An Italian court will decide whether to reinstate a hefty guilty sentence for Amanda Knox later this week, in one of the more high-profile criminal cases around the world in the last several years.
Knox is accused of collaborating with co-defendant Raffaele Sollecito to kill Meredith Kercher, a 21-year-old Leeds University student in 2007.
Convictions were handed down against both in 2009, but lengthy appeals processes have continued to this day.
Now, this week, on January 30, it will be decided whether to reinstate the guilty sentences against the American and the Italian.
The case has turned complex as Sollecito's defense lawyer argued that his client was the victim of deeply flawed prosecution and should walk free, reported The Guardian.
And Knox--currently in the United States--has said that she would not return to Italy if she is found guilty.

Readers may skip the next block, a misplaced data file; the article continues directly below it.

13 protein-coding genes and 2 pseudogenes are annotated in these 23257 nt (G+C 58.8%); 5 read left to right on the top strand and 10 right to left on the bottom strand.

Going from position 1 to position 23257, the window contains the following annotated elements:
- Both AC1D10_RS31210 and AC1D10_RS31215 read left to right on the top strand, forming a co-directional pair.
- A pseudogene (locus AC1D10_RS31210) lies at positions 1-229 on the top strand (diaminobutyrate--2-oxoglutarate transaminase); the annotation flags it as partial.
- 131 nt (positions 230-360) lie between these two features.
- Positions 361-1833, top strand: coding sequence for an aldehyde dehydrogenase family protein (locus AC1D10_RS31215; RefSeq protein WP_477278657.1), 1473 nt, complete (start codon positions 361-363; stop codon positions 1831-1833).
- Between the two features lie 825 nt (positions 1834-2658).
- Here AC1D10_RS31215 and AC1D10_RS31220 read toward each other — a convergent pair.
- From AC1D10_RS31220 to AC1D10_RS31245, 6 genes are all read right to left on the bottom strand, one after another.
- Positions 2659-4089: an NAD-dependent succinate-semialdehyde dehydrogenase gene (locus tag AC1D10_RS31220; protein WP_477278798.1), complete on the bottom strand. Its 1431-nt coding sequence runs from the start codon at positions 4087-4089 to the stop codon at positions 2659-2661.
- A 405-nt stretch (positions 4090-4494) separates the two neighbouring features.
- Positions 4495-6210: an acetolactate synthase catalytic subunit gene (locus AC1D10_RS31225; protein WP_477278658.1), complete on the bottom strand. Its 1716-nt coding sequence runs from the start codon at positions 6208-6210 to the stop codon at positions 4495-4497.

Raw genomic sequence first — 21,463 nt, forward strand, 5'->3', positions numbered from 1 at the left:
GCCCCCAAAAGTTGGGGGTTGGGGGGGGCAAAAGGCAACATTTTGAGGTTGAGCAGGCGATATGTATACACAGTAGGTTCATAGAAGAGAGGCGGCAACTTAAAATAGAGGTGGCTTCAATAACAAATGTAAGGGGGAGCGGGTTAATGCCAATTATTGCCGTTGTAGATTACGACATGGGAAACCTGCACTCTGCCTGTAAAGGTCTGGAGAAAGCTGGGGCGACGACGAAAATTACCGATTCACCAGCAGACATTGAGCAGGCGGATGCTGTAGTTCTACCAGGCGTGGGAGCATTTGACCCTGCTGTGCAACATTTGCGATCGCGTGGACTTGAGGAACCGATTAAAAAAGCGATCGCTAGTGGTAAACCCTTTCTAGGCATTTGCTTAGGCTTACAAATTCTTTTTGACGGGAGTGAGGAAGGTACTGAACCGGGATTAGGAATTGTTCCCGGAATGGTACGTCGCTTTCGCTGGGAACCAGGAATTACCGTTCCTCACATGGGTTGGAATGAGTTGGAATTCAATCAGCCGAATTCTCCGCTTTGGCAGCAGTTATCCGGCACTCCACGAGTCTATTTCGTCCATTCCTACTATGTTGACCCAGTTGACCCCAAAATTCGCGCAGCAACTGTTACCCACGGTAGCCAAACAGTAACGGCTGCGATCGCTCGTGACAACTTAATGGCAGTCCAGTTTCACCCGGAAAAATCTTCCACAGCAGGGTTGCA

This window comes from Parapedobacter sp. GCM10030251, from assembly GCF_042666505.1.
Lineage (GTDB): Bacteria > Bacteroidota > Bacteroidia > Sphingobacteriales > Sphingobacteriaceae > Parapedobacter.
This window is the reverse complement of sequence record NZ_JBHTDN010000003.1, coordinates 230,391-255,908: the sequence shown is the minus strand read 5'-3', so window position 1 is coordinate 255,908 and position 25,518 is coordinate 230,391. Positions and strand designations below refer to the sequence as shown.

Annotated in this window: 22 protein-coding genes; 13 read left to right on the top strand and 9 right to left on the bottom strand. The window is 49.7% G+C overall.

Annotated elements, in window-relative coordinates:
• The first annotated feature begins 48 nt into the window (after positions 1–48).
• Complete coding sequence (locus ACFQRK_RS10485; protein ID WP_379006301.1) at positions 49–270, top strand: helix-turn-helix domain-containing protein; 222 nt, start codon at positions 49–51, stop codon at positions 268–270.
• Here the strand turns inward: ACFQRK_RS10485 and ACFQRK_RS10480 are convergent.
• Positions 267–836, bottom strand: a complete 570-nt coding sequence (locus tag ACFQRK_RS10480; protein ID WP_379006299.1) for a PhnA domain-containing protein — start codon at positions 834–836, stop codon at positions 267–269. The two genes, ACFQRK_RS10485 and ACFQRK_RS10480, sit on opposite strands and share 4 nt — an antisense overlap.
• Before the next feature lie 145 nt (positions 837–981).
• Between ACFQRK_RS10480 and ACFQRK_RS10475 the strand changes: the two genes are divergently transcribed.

If the court finds either or both of them guilty, then the Italian supreme court would have to validate the ruling.
If that happens, then Italy could request Knox's extradition from the United States. But the U.S. could refuse, on grounds in part because in the U.S., people cannot be tried for a crime of which they have been acquitted.
Knox told Italian media that she wishes to speak with Kercher's family but feels that she would not be welcome to.
"I still want to talk with them, tell them directly that I had nothing to do with Meredith's death, that I cared about her and that we were friends," she was quoted as saying. "But I know that they see me as their daughter's murderer [and] are convinced that it was me who killed her, and so it is still not the moment to speak with them. But that day will come."
Rudy Guede, a man from the Ivory Coast, is serving a 16-year-sentence for Kercher's murder, but the Italian supreme court said that the Florence court, which is currently handling the appeal for Knox and Sollecito, should re-examine whether Guede acted alone or not.